Does eating local honey help treat allergies? This question has been asked for decades. Many individuals swear that consuming local honey does help alleviate their seasonal allergy symptoms known as allergic rhinitis (i.e., hay fever). Beekeepers generally also agree with this theory. In order to answer this question, another important question to ask is “how does local honey help allergies?”, if in fact it does help.
The theory behind this hypothesis is rooted in the fact that when bees land on flowering trees and plants, the pollens that are on the flowers stick to the bees’ abdomens. When bees make honey, the pollen that is on their abdomen is incorporated in the honey. Local honey contains the pollen of these flowering trees and plants. Processed honey that you would typically buy at a grocery store is usually micro-filtered and pasteurized. These processes generally remove the pollen from the honey. The thought is that local “raw” honey contains pollens from local trees and plants and by eating the honey, an individual will develop a “resistance” to the pollens that are in the local honey. This would then lead to less or no allergic symptoms when exposed to these local pollens. In theory, this sounds good, but in fact, there are flaws in this concept which are as follows:
The first fault in this idea is that individuals suffering from seasonal allergies in the Spring are allergic to non-flowering trees such as maple, birch, elm, hickory, cedar, ash, beech, and oak trees. They are not generally allergic to the pollen from flowering trees and plants such as cherry trees, Bradford pear trees, redbud trees, dogwood trees, and forsythia bushes. The reason for this is fairly simple. The pollen of flowering trees and plants are heavy in weight and thus are not wind-dispersed. Since the pollen is heavy, through evolution, these types of trees and plants had to develop flowers in order to attract bees so that they could cross-pollinate and thus reproduce. The bees land on a flower and the pollen then sticks on the abdomen of the bees. The bees then fly to another same species flowering tree or plant and when they land on these flowers, the pollen on their abdomen gets distributed on this new flower and hence cross-pollination occurs. The fact that the pollen is heavy and not wind-dispersed means that individuals do not inhale the pollen and therefore do not become sensitized or allergic to these pollens. Unlike flowering trees and plants, the non-flowering tree pollens are light in weight and are wind-dispersed, thus able to cause sensitization and allergy symptoms to allergic-prone individuals. This translates into the fact that eating local honey (which is composed of flowering tree pollens) will not reduce one’s allergies in the Spring because it does not contain the correct types of pollens that cause hay fever.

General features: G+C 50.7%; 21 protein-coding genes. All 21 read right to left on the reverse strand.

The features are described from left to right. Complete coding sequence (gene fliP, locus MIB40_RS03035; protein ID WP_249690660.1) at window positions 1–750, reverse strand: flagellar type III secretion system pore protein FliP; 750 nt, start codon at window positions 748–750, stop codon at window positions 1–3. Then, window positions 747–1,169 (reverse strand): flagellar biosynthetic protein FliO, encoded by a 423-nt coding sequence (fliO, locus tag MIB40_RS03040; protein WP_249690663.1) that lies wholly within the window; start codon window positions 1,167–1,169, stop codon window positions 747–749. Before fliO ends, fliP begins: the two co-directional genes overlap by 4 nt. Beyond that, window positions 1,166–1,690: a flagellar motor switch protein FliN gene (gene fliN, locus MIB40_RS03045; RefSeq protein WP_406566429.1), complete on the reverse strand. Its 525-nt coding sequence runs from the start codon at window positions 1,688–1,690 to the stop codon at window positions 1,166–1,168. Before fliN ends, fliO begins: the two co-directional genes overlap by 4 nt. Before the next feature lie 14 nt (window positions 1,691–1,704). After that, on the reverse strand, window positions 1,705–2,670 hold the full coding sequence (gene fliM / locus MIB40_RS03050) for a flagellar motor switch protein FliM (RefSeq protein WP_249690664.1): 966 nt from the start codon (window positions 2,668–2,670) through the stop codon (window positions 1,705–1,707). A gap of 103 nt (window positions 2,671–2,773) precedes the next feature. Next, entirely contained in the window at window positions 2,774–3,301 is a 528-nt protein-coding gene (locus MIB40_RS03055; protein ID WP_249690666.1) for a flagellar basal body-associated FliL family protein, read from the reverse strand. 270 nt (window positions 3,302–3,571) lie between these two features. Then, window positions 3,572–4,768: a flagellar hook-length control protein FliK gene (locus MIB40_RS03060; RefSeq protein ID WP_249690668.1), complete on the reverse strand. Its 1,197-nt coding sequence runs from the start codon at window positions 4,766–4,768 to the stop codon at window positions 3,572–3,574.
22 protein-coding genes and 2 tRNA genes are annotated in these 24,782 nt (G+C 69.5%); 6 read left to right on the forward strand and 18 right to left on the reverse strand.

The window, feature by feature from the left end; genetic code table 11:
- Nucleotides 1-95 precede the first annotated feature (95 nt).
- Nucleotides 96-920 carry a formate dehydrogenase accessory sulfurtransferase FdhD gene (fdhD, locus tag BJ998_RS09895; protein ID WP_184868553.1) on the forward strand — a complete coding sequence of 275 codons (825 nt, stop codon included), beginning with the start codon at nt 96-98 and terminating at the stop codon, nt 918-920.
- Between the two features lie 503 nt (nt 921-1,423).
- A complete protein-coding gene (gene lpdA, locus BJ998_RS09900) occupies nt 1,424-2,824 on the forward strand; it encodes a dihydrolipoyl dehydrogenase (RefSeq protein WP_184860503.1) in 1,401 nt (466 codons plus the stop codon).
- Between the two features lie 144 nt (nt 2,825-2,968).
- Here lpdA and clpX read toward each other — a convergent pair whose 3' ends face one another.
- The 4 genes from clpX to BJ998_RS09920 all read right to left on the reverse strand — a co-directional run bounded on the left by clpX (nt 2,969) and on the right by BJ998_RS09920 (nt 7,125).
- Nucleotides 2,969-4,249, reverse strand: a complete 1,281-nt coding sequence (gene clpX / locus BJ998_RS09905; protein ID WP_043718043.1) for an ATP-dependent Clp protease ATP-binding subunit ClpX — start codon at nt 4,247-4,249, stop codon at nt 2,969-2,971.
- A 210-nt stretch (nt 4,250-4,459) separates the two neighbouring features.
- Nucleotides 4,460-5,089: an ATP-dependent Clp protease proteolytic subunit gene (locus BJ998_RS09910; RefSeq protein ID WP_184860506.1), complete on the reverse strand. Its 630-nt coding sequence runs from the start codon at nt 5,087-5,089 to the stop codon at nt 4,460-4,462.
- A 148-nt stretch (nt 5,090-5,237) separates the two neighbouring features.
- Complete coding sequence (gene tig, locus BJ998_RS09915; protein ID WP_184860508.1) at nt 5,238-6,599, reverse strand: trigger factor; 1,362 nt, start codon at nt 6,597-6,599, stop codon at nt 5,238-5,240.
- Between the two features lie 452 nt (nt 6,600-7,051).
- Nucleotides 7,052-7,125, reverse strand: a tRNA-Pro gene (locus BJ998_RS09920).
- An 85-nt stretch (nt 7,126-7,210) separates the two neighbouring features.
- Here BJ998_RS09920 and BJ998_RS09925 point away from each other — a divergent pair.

In addition, the amount of pollen in local honey is not consistent between different bottles of honey from the same beekeeper yet from different beekeepers. It is not standardized. The idea of allergen desensitization (i.e., allergy immunotherapy, allergy hyposensitization) is to give a very low tolerable dose and increase the amount slowly over time, so that an individual can become tolerant to that allergen (e.g., tree pollen).
Another major flaw in this theory is that there have been no good scientific studies showing any advantage in using local honey to treat allergies. There are a few studies that are flawed in the manner the studies were done as well as the number of participants are too small to make a general correlation between consuming local honey and its effects on allergies. The use of honey to treat allergies is also not endorsed by either the American Academy of Allergy, Asthma & Immunology or the American College of Allergy, Asthma & Immunology.
Honey does have some advantages however. It is not uncommonly used to help alleviate coughs and of course, it tastes good! It is also interesting to point out that honey does not spoil. This is thought to occur because organisms cannot survive long enough within a jar of honey due to the very low moisture that exists in a jar of honey and thus does not have the chance to spoil.
All in all, honey has its merits, but treating allergies is not one of them. If you suffer from allergies, please contact Black & Kletz Allergy so that you can see one of our board certified allergists in the Washington, DC, Northern Virginia, and Maryland metropolitan area. After a comprehensive history and physical examination, allergy testing may be done and the appropriate avoidance measures will be discussed. Depending upon each individual’s results, medications and/or allergy shots (i.e., allergy immunotherapy) may be prescribed. Allergy shots have been prove to be effective in 80-85% of patients undergoing injections and they have been given in the United States for over 100 years. Unlike consuming local honey, there are numerous studies demonstrating the efficacy and benefits of allergy immunotherapy when administered in the proper way.
The allergy doctors at Black & Kletz Allergy treat both adult and pediatric patients. We have offices in Washington, DC, McLean, VA (Tysons Corner, VA), and Manassas, VA. All of the offices have on-site parking. The Washington, DC and McLean, VA offices are Metro accessible and the McLean, VA office has a free shuttle that runs between our office and the Spring Hill metro station on the silver line. You may also click Request an Appointment and we will respond within 24 hours by the next business day. Black & Kletz Allergy has been a fixture in the greater Washington, DC and Northern Virginia community for over 50 years for our exceptional services for the diagnosis and treatment of allergic, asthmatic, and immunological conditions.